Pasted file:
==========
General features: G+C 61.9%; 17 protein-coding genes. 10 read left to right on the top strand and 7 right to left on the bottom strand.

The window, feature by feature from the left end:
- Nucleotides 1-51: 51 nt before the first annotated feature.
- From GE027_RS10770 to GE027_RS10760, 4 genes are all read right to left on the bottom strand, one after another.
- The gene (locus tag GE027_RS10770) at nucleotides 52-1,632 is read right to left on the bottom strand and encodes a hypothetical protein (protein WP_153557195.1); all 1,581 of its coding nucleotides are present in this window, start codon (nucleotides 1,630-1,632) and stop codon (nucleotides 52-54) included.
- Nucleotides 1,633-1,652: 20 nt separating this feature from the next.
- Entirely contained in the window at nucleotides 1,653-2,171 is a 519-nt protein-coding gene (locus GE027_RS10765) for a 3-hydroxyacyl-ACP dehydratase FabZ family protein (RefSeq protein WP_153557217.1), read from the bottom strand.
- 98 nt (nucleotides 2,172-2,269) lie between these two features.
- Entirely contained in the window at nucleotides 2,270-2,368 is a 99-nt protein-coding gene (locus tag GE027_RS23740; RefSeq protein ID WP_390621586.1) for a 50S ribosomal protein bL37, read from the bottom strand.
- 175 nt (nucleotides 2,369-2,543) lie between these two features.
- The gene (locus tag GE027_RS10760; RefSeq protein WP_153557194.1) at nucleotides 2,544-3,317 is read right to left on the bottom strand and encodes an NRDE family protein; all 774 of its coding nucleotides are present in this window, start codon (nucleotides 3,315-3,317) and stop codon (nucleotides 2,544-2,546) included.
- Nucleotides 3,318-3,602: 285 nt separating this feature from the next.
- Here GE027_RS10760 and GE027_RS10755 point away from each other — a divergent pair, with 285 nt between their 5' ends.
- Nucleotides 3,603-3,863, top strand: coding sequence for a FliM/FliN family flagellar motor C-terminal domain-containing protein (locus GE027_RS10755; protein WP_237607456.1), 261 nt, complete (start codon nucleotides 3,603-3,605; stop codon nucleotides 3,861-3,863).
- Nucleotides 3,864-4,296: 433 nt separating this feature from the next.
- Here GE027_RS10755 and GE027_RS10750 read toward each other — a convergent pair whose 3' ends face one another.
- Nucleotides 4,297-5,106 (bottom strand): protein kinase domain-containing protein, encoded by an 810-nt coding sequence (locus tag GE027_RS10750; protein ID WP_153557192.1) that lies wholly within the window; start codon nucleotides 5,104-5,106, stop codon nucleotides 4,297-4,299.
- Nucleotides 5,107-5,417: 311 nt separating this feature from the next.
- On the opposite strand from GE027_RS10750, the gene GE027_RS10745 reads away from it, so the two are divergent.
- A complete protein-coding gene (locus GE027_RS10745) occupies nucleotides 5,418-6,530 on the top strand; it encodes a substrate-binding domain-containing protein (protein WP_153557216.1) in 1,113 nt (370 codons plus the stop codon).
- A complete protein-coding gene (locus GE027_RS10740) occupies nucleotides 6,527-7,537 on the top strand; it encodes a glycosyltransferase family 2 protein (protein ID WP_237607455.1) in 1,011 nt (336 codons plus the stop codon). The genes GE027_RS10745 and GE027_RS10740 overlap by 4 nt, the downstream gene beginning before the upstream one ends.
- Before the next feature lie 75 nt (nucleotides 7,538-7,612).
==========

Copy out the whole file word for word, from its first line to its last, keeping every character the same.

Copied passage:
General features: G+C 61.9%; 17 protein-coding genes. 10 read left to right on the top strand and 7 right to left on the bottom strand.

The window, feature by feature from the left end:
- Nucleotides 1-51: 51 nt before the first annotated feature.
- From GE027_RS10770 to GE027_RS10760, 4 genes are all read right to left on the bottom strand, one after another.
- The gene (locus tag GE027_RS10770) at nucleotides 52-1,632 is read right to left on the bottom strand and encodes a hypothetical protein (protein WP_153557195.1); all 1,581 of its coding nucleotides are present in this window, start codon (nucleotides 1,630-1,632) and stop codon (nucleotides 52-54) included.
- Nucleotides 1,633-1,652: 20 nt separating this feature from the next.
- Entirely contained in the window at nucleotides 1,653-2,171 is a 519-nt protein-coding gene (locus GE027_RS10765) for a 3-hydroxyacyl-ACP dehydratase FabZ family protein (RefSeq protein WP_153557217.1), read from the bottom strand.
- 98 nt (nucleotides 2,172-2,269) lie between these two features.
- Entirely contained in the window at nucleotides 2,270-2,368 is a 99-nt protein-coding gene (locus tag GE027_RS23740; RefSeq protein ID WP_390621586.1) for a 50S ribosomal protein bL37, read from the bottom strand.
- 175 nt (nucleotides 2,369-2,543) lie between these two features.
- The gene (locus tag GE027_RS10760; RefSeq protein WP_153557194.1) at nucleotides 2,544-3,317 is read right to left on the bottom strand and encodes an NRDE family protein; all 774 of its coding nucleotides are present in this window, start codon (nucleotides 3,315-3,317) and stop codon (nucleotides 2,544-2,546) included.
- Nucleotides 3,318-3,602: 285 nt separating this feature from the next.
- Here GE027_RS10760 and GE027_RS10755 point away from each other — a divergent pair, with 285 nt between their 5' ends.
- Nucleotides 3,603-3,863, top strand: coding sequence for a FliM/FliN family flagellar motor C-terminal domain-containing protein (locus GE027_RS10755; protein WP_237607456.1), 261 nt, complete (start codon nucleotides 3,603-3,605; stop codon nucleotides 3,861-3,863).
- Nucleotides 3,864-4,296: 433 nt separating this feature from the next.
- Here GE027_RS10755 and GE027_RS10750 read toward each other — a convergent pair whose 3' ends face one another.
- Nucleotides 4,297-5,106 (bottom strand): protein kinase domain-containing protein, encoded by an 810-nt coding sequence (locus tag GE027_RS10750; protein ID WP_153557192.1) that lies wholly within the window; start codon nucleotides 5,104-5,106, stop codon nucleotides 4,297-4,299.
- Nucleotides 5,107-5,417: 311 nt separating this feature from the next.
- On the opposite strand from GE027_RS10750, the gene GE027_RS10745 reads away from it, so the two are divergent.
- A complete protein-coding gene (locus GE027_RS10745) occupies nucleotides 5,418-6,530 on the top strand; it encodes a substrate-binding domain-containing protein (protein WP_153557216.1) in 1,113 nt (370 codons plus the stop codon).
- A complete protein-coding gene (locus GE027_RS10740) occupies nucleotides 6,527-7,537 on the top strand; it encodes a glycosyltransferase family 2 protein (protein ID WP_237607455.1) in 1,011 nt (336 codons plus the stop codon). The genes GE027_RS10745 and GE027_RS10740 overlap by 4 nt, the downstream gene beginning before the upstream one ends.
- Before the next feature lie 75 nt (nucleotides 7,538-7,612).